Monday, 14 February 2011

Great Braxted, Essex

All Saints is possibly the quintessential manor house church and was almost impossible to find. The church gates (at the end of a long tree lined avenue) were padlocked and I had to pluck up my courage to brazenly gain access by driving into Great Braxted Hall and finding it in the grounds - even though a sign said No Entry Function in progress.

A strange thing is happening - I'm beginning to appreciate the Chelmsford style, if the location also appeals which in this case it did. Sadly, but understandably, the church is locked although I would have thought that with a commercial wedding venue only a few hundred yards away somehow a keyholder could be inveigled.

No matter, I suspect the interior would have disappointed. Incidentally if you're a fisher or twitcher this area of Essex abounds with possibilities.

ALL SAINTS. A picturesque setting of the first order, with the large serpentine lake and the generous trees of the grounds of Braxted Park as a background to the little church, which is itself also picturesque. The best view is from the W, with the C13 tower with W buttresses and a bellcote of 1883 (?), behind which appears the timber belfry stage of the tower with two-light windows. Were the recent additions designed by the Rev. E. Geldart, rector of Little Braxted? Of the C13 a S and a N lancet and the tower arch towards the nave without any break between jambs and voussoirs. The rest of the church principally Norman, see one N window of the nave and one of the chancel. The chancel was originally apsed. Its present E end is C13 and has lancet windows, at the E end a group of three single ones stepped. The S porch is C15 with a timber-roof on carved corbels. - PANELLING. In the chancel, early C17, not originally in the church. - STAINED GLASS.  Window of N transept above the Du Cane vault 1844 by Warrington. - PLATE. Cup of 1562, Paten also Elizabethan; Almsdish of 1646; Flagon of 1660; Paten of 1711. - MONUMENT. Robert Aylett d. 1654. Inscription tablet, and l. and r. of it two tablets with shields and two roundels with skulls, bones and a shovel (under the tower).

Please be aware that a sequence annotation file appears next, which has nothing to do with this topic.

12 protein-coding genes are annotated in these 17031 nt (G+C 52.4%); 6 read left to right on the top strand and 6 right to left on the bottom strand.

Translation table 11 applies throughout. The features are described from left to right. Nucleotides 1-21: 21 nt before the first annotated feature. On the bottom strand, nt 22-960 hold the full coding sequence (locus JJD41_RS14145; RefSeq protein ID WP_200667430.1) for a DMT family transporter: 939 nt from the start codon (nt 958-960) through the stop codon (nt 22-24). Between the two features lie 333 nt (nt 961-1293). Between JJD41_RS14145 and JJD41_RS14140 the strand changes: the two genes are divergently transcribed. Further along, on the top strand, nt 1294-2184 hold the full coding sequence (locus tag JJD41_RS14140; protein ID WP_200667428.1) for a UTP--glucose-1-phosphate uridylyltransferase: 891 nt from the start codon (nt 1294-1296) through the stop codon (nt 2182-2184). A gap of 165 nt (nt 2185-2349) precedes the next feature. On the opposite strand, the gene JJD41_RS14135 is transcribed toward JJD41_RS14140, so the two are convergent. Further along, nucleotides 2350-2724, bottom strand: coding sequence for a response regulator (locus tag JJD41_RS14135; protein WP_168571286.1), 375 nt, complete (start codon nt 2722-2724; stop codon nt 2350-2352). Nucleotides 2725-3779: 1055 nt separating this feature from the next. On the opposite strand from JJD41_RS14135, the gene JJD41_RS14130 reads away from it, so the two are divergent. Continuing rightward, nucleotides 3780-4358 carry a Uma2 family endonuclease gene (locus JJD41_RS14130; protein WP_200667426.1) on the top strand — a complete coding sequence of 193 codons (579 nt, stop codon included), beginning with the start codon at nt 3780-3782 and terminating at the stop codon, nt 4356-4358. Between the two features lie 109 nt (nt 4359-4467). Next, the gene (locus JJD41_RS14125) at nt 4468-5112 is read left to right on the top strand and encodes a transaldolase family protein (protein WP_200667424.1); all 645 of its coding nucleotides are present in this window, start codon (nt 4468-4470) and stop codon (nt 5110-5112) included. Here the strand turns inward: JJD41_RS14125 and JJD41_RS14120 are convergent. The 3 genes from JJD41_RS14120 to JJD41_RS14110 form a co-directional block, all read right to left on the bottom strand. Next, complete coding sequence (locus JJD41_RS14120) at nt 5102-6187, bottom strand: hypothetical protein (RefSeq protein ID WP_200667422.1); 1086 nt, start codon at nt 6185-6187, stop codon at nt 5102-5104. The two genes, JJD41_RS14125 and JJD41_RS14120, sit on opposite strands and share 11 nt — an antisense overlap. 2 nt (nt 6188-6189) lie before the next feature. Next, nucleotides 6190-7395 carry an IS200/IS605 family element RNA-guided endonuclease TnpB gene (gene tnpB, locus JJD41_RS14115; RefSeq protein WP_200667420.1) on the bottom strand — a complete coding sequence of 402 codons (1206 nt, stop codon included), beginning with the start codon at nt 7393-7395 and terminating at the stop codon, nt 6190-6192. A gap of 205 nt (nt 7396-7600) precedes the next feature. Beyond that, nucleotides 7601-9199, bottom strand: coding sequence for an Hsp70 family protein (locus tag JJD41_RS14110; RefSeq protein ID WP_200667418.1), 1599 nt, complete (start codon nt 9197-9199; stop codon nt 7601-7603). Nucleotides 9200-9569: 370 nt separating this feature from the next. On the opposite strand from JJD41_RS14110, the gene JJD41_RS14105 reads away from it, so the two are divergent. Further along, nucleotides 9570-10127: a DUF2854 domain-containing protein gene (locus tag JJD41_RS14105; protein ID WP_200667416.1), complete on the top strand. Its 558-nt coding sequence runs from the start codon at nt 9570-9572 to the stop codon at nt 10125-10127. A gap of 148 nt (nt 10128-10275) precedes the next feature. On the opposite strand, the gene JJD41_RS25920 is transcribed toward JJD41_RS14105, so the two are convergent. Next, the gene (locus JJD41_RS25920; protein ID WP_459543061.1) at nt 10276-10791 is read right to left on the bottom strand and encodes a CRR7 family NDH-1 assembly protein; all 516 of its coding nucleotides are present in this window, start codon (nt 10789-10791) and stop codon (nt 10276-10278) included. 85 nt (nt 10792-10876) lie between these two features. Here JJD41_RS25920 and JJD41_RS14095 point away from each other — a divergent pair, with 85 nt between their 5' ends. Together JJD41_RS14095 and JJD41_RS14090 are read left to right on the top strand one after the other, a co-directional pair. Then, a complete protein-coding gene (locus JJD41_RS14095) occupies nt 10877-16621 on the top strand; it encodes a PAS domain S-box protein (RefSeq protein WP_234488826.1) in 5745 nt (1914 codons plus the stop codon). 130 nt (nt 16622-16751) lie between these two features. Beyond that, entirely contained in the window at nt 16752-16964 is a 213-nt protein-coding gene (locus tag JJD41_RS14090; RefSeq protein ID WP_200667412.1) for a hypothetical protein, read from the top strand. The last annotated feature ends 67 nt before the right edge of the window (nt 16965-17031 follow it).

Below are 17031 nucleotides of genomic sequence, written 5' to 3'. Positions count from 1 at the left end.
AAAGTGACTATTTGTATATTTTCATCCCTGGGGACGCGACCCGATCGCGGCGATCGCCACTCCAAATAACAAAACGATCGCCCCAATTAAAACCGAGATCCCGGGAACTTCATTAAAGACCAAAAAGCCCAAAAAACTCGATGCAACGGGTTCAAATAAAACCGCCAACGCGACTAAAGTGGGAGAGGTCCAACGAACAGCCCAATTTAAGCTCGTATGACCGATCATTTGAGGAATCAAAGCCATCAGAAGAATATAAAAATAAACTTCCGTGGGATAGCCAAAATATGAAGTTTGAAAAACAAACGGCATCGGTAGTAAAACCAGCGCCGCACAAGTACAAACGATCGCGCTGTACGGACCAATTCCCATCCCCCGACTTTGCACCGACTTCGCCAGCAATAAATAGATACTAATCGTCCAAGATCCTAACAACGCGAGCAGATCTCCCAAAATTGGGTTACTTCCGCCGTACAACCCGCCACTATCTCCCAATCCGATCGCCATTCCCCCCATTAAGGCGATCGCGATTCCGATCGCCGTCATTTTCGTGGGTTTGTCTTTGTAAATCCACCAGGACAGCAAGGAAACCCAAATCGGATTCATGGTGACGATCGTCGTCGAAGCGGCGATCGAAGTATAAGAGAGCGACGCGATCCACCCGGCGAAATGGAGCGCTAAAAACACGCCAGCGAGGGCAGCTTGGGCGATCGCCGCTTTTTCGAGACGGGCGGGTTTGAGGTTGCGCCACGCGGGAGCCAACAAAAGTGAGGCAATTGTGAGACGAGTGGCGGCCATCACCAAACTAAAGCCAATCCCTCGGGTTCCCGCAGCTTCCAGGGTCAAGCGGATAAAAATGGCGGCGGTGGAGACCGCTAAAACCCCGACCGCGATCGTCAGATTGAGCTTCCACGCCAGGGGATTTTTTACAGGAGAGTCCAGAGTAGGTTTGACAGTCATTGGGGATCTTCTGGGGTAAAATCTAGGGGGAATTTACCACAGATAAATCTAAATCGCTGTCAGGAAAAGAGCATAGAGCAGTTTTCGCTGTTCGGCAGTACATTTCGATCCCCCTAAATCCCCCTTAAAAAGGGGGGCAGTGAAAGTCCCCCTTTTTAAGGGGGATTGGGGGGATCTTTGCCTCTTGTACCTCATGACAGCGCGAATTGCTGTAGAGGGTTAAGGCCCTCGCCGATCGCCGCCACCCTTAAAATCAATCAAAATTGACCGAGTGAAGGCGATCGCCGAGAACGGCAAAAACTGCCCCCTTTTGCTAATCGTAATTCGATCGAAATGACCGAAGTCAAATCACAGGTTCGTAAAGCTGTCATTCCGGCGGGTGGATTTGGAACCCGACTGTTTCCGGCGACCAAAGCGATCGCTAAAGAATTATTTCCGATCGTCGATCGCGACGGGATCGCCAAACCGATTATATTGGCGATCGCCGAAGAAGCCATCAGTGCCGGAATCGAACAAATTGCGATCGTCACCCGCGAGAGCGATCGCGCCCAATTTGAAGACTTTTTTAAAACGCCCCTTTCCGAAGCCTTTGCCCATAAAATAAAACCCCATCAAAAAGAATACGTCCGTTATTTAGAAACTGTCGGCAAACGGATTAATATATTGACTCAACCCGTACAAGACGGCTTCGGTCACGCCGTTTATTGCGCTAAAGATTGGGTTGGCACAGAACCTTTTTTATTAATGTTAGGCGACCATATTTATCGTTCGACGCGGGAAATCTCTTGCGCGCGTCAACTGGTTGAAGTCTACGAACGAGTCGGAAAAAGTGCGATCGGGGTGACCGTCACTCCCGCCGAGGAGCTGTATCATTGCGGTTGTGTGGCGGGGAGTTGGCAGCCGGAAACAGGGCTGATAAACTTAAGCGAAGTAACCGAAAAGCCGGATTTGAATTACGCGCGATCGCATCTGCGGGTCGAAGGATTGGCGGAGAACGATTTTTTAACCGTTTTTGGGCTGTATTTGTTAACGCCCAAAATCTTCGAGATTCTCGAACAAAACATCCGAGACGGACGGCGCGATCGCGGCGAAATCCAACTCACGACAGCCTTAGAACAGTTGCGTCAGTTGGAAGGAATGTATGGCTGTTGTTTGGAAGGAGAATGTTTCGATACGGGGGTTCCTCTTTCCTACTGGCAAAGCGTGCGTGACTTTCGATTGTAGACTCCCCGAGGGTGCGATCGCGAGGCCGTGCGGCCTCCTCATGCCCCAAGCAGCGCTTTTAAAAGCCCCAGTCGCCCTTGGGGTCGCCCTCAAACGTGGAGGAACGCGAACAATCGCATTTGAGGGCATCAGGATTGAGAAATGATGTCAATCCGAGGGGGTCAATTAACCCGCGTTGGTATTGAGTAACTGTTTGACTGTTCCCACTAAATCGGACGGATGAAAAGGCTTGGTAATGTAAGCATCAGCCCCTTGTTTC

All Saints (2)

Frost damage

GREAT BRAXTED. It has the mark of a family of the Low Countries who fled to the freedom of Elizabethan England from the terrible Duke of Alva. They were the Du Canes, who acquired wealth by promoting the wool industry of their fellow refugees and bought the great house here, in a park which they made a paradise. Its 500 acres are crowded with magnificent trees, their noble branches reflected in a lake of 14 acres. The churchyard, with a lordly cedar, is ringed round by all this natural glory, and approached from the road by a long avenue of wizened yews.

On these hills lived the Romans, and the Normans used their bricks to shape the windows of the church. The lancets in the chancel and in the walls under the wooden turret were added in the 13th century; one of them has a medieval sundial scratched on it. The roof of the 15th century porch has timbering resting on stone corbels, two angels and two human folk.

Flickr set.

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